Argentina has a great degree of press freedom. The media industry is experiencing, as in much of the world, the ups and downs of a technological and economic paradigm shift that requires new responses to sustain the institutional role of the press in public debate and in scrutinizing acts of government.
The media are facing these challenges within a climate of respect for diversity of opinion and for the right to express criticism. Signs of intolerance do exist, however, and there remains unfinished business as well as new phenomena to which we must be alert.
The monitoring work of the Argentine Journalism Forum and the press freedom reports of the Association of Argentine Journalistic Organizations counted more than 60 assaults, threats, and efforts to coerce journalists or media outlets thus far this year. The most troubling cases are as follows:
In April, the press secretary of the Jujuy provincial government threatened a producer at Radio Universidad with the suspension of government advertising due to the tone of the station's journalistic work.
In late April, Jorge Riquelme, a photographer with the Association of Government Workers, was wounded in the head by provincial police officers while covering a demonstration outside the residence of the Santa Cruz provincial governor.
In May, José Allende, a union leader and provincial legislator for Entre Ríos, issued a death threat to journalist Martín Carbone in response to his criticism of the provincial health minister.
In June, journalists from Channel 12, Radio Mitre, and Radio Continental were assaulted and threatened by members of the truck drivers' union while covering a strike in the city of Córdoba.
Also in June, radio journalist Alejandro García reported that an officer with the police command in the Gonnet neighborhood of Buenos Aires had threatened him with a firearm in connection with his criticism of police actions.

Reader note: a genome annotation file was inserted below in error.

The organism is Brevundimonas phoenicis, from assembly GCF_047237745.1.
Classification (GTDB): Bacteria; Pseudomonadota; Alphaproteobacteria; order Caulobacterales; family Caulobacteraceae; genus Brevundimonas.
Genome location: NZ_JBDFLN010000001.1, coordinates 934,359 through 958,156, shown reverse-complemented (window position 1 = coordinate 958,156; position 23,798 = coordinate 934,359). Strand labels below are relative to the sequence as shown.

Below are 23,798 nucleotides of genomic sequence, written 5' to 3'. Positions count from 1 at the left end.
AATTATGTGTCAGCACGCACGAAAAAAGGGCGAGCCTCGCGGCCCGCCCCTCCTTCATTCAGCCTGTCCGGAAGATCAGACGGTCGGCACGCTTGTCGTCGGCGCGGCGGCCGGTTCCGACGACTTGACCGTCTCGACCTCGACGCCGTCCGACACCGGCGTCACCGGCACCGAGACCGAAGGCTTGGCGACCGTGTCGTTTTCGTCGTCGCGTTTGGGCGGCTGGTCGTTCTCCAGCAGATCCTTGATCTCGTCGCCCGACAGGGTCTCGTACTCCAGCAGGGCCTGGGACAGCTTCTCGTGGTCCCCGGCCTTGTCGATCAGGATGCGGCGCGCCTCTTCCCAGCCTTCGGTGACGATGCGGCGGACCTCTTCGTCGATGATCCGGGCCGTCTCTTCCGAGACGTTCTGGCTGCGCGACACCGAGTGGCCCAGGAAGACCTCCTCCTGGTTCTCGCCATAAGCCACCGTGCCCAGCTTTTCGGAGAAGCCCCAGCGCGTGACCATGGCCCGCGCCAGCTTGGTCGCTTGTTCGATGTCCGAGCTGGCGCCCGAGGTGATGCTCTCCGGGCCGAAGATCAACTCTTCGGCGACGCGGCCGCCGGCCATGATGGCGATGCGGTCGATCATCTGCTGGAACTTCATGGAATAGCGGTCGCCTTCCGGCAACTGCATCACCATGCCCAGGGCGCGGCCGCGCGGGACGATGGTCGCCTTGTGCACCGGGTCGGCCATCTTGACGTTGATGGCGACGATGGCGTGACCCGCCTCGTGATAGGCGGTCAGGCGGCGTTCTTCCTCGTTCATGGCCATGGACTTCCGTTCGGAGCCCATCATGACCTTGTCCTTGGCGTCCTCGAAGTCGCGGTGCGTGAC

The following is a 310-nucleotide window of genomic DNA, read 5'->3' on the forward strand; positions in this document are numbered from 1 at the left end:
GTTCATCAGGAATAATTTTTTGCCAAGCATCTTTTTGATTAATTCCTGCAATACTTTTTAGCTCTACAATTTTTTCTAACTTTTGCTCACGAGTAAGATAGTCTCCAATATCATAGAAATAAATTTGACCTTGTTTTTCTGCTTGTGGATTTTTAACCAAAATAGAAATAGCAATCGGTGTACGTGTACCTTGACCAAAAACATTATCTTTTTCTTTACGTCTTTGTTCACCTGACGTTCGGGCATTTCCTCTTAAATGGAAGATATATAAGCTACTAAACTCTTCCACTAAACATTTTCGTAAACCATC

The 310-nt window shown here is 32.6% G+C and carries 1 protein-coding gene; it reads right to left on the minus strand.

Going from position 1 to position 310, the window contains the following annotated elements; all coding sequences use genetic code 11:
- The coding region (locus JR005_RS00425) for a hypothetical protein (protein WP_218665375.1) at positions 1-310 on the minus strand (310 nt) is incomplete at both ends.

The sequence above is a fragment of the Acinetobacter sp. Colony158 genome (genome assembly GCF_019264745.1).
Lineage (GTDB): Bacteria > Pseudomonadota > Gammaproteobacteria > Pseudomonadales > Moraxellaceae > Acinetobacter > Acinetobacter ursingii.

In July, journalists from Crónica TV and La Nación were beaten by police while covering the eviction of workers from a Pepsico plant in the city of Florida, in Buenos Aires province.
In August, a Molotov cocktail was thrown at a vehicle of Jornada newspaper in Chubut province. The incident is apparently related to protests by the Mapuche indigenous organization RAM, which was involved in multiple acts of violence in southern Argentina and in Buenos Aires. Grupo Jornada has endured a number of attacks by this group in recent months, such as the cutting of its antenna tensioners and the appearance of threatening graffiti on the front of its headquarters.
On October 3, national legislator Axel Kicillof claimed that private media outlets make their living by extorting politicians. "Information is a public good," he said, "and therefore only the government should provide it because it's the only one that can publish objective information."
On September 30, at marches held in various parts of Argentina over the disappearance of Santiago Maldonado, journalists from América, Crónica TV, C5N, TN, Clarín, and local media outlets in Río Negro province were assaulted.